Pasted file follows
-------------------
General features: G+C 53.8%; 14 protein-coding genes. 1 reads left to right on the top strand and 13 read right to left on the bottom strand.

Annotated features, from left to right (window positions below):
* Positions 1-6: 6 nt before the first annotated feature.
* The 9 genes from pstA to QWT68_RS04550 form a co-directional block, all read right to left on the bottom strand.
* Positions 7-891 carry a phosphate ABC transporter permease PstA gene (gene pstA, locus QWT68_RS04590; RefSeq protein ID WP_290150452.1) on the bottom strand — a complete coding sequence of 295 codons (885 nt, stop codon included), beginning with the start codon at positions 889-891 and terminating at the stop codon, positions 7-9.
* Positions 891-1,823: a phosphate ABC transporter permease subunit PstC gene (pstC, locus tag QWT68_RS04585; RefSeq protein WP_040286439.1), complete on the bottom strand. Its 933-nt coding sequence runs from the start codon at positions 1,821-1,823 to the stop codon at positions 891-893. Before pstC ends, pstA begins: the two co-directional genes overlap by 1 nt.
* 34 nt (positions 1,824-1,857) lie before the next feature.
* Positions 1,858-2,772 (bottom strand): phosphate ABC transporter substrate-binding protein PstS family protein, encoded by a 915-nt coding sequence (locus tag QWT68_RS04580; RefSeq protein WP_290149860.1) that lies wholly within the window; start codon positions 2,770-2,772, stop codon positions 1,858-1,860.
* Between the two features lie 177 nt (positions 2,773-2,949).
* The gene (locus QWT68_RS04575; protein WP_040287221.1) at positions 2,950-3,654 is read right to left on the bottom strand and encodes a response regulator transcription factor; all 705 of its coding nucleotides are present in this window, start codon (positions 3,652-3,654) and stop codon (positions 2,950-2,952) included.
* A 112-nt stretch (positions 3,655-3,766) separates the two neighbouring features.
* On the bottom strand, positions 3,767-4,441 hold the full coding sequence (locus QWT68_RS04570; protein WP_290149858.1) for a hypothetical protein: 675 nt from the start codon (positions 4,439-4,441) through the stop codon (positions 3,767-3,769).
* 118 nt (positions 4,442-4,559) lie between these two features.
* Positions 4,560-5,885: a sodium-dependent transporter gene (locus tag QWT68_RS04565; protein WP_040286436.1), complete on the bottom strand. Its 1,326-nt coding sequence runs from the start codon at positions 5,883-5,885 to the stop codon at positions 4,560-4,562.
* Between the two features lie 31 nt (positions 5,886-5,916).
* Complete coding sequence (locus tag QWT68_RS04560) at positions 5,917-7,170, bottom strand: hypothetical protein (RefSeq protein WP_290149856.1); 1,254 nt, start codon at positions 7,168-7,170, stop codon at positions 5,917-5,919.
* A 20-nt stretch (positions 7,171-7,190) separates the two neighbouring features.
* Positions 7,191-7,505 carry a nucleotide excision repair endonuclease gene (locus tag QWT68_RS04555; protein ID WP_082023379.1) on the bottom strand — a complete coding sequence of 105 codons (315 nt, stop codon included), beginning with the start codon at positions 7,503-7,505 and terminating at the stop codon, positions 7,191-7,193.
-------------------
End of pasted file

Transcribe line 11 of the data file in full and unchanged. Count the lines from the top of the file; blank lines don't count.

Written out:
* A 112-nt stretch (positions 3,655-3,766) separates the two neighbouring features.